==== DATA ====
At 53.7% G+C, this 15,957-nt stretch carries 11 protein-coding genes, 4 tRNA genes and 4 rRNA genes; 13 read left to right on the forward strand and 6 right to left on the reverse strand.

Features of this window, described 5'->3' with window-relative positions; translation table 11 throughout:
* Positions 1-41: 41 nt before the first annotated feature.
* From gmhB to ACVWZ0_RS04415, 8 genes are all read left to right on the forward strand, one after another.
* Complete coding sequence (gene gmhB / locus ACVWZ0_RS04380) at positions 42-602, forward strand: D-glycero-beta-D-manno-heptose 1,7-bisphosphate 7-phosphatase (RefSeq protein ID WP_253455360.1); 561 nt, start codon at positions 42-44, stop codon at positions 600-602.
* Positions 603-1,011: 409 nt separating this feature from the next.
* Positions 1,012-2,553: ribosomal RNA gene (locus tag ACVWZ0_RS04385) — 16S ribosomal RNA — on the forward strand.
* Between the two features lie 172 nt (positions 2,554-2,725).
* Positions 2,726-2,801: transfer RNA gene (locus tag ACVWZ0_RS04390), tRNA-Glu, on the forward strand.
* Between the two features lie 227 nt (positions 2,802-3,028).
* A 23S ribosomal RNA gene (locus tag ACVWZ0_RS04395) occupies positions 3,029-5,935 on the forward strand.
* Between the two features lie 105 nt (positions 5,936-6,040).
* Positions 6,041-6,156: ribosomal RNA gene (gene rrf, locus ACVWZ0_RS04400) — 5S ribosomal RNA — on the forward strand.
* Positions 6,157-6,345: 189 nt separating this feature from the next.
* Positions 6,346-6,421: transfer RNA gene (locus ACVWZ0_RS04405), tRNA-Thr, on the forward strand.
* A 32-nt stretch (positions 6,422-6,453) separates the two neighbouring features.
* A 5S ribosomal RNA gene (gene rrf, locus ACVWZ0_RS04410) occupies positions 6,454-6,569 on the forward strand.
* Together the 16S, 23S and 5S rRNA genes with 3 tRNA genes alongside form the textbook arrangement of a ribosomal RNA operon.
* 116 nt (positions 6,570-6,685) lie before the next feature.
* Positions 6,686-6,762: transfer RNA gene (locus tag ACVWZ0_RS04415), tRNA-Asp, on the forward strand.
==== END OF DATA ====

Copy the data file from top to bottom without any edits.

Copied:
At 53.7% G+C, this 15,957-nt stretch carries 11 protein-coding genes, 4 tRNA genes and 4 rRNA genes; 13 read left to right on the forward strand and 6 right to left on the reverse strand.

Features of this window, described 5'->3' with window-relative positions; translation table 11 throughout:
* Positions 1-41: 41 nt before the first annotated feature.
* From gmhB to ACVWZ0_RS04415, 8 genes are all read left to right on the forward strand, one after another.
* Complete coding sequence (gene gmhB / locus ACVWZ0_RS04380) at positions 42-602, forward strand: D-glycero-beta-D-manno-heptose 1,7-bisphosphate 7-phosphatase (RefSeq protein ID WP_253455360.1); 561 nt, start codon at positions 42-44, stop codon at positions 600-602.
* Positions 603-1,011: 409 nt separating this feature from the next.
* Positions 1,012-2,553: ribosomal RNA gene (locus tag ACVWZ0_RS04385) — 16S ribosomal RNA — on the forward strand.
* Between the two features lie 172 nt (positions 2,554-2,725).
* Positions 2,726-2,801: transfer RNA gene (locus tag ACVWZ0_RS04390), tRNA-Glu, on the forward strand.
* Between the two features lie 227 nt (positions 2,802-3,028).
* A 23S ribosomal RNA gene (locus tag ACVWZ0_RS04395) occupies positions 3,029-5,935 on the forward strand.
* Between the two features lie 105 nt (positions 5,936-6,040).
* Positions 6,041-6,156: ribosomal RNA gene (gene rrf, locus ACVWZ0_RS04400) — 5S ribosomal RNA — on the forward strand.
* Positions 6,157-6,345: 189 nt separating this feature from the next.
* Positions 6,346-6,421: transfer RNA gene (locus ACVWZ0_RS04405), tRNA-Thr, on the forward strand.
* A 32-nt stretch (positions 6,422-6,453) separates the two neighbouring features.
* A 5S ribosomal RNA gene (gene rrf, locus ACVWZ0_RS04410) occupies positions 6,454-6,569 on the forward strand.
* Together the 16S, 23S and 5S rRNA genes with 3 tRNA genes alongside form the textbook arrangement of a ribosomal RNA operon.
* 116 nt (positions 6,570-6,685) lie before the next feature.
* Positions 6,686-6,762: transfer RNA gene (locus tag ACVWZ0_RS04415), tRNA-Asp, on the forward strand.